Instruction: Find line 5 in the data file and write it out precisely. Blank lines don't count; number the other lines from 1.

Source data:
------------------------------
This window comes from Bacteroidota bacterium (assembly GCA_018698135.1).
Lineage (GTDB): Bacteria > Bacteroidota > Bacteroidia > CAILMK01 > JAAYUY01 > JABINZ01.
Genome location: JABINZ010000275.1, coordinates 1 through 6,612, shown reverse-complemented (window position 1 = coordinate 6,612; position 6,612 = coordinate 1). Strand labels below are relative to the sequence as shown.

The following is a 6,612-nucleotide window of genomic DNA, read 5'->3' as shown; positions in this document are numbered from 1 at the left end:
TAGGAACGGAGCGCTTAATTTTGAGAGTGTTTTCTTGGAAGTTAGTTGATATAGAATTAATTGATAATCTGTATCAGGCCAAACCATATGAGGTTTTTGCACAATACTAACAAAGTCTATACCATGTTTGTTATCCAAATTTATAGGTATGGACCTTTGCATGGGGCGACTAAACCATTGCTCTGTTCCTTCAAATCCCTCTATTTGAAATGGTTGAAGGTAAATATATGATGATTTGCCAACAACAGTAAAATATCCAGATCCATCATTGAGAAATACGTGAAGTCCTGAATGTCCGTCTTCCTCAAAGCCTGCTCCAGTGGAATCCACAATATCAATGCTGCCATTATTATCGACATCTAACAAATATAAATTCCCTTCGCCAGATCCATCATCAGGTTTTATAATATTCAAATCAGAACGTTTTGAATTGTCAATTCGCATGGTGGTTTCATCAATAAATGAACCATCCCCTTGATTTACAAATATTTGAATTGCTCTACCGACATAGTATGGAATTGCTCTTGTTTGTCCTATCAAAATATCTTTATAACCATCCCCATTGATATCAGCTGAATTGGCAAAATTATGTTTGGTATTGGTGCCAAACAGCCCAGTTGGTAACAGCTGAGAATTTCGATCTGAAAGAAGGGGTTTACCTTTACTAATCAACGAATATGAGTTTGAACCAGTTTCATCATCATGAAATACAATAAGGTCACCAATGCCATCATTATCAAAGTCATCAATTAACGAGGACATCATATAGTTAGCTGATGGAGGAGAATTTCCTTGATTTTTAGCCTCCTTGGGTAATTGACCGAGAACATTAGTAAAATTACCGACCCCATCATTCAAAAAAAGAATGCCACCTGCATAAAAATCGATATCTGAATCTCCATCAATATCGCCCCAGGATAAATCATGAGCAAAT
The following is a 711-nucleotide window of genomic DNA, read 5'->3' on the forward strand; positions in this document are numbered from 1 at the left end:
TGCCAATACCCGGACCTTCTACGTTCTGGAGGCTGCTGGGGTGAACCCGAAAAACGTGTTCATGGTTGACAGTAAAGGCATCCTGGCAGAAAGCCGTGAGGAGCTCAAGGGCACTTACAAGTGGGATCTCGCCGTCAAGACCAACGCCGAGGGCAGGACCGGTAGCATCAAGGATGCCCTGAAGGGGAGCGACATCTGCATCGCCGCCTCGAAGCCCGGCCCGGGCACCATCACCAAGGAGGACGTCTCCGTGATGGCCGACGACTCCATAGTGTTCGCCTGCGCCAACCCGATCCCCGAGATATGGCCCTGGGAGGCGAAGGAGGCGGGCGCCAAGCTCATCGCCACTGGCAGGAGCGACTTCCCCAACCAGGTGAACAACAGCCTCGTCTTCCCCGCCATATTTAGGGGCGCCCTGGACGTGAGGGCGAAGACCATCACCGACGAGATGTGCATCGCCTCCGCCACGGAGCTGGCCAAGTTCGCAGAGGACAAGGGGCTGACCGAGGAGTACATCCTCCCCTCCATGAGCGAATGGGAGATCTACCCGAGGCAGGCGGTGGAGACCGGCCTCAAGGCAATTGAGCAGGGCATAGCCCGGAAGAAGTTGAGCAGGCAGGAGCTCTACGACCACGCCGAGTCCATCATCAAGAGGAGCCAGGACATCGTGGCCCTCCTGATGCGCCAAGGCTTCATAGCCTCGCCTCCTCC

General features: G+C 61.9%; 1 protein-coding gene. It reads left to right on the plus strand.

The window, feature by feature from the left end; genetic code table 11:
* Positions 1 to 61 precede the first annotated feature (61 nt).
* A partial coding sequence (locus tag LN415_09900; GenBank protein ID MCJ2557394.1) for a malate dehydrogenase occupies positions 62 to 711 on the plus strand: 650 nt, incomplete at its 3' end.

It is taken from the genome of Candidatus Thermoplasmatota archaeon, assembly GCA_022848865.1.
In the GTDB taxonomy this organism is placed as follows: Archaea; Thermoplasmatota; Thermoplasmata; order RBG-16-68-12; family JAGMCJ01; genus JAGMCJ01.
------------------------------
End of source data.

TAGGAACGGAGCGCTTAATTTTGAGAGTGTTTTCTTGGAAGTTAGTTGATATAGAATTAATTGATAATCTGTATCAGGCCAAACCATATGAGGTTTTTGCACAATACTAACAAAGTCTATACCATGTTTGTTATCCAAATTTATAGGTATGGACCTTTGCATGGGGCGACTAAACCATTGCTCTGTTCCTTCAAATCCCTCTATTTGAAATGGTTGAAGGTAAATATATGATGATTTGCCAACAACAGTAAAATATCCAGATCCATCATTGAGAAATACGTGAAGTCCTGAATGTCCGTCTTCCTCAAAGCCTGCTCCAGTGGAATCCACAATATCAATGCTGCCATTATTATCGACATCTAACAAATATAAATTCCCTTCGCCAGATCCATCATCAGGTTTTATAATATTCAAATCAGAACGTTTTGAATTGTCAATTCGCATGGTGGTTTCATCAATAAATGAACCATCCCCTTGATTTACAAATATTTGAATTGCTCTACCGACATAGTATGGAATTGCTCTTGTTTGTCCTATCAAAATATCTTTATAACCATCCCCATTGATATCAGCTGAATTGGCAAAATTATGTTTGGTATTGGTGCCAAACAGCCCAGTTGGTAACAGCTGAGAATTTCGATCTGAAAGAAGGGGTTTACCTTTACTAATCAACGAATATGAGTTTGAACCAGTTTCATCATCATGAAATACAATAAGGTCACCAATGCCATCATTATCAAAGTCATCAATTAACGAGGACATCATATAGTTAGCTGATGGAGGAGAATTTCCTTGATTTTTAGCCTCCTTGGGTAATTGACCGAGAACATTAGTAAAATTACCGACCCCATCATTCAAAAAAAGAATGCCACCTGCATAAAAATCGATATCTGAATCTCCATCAATATCGCCCCAGGATAAATCATGAGCAAAT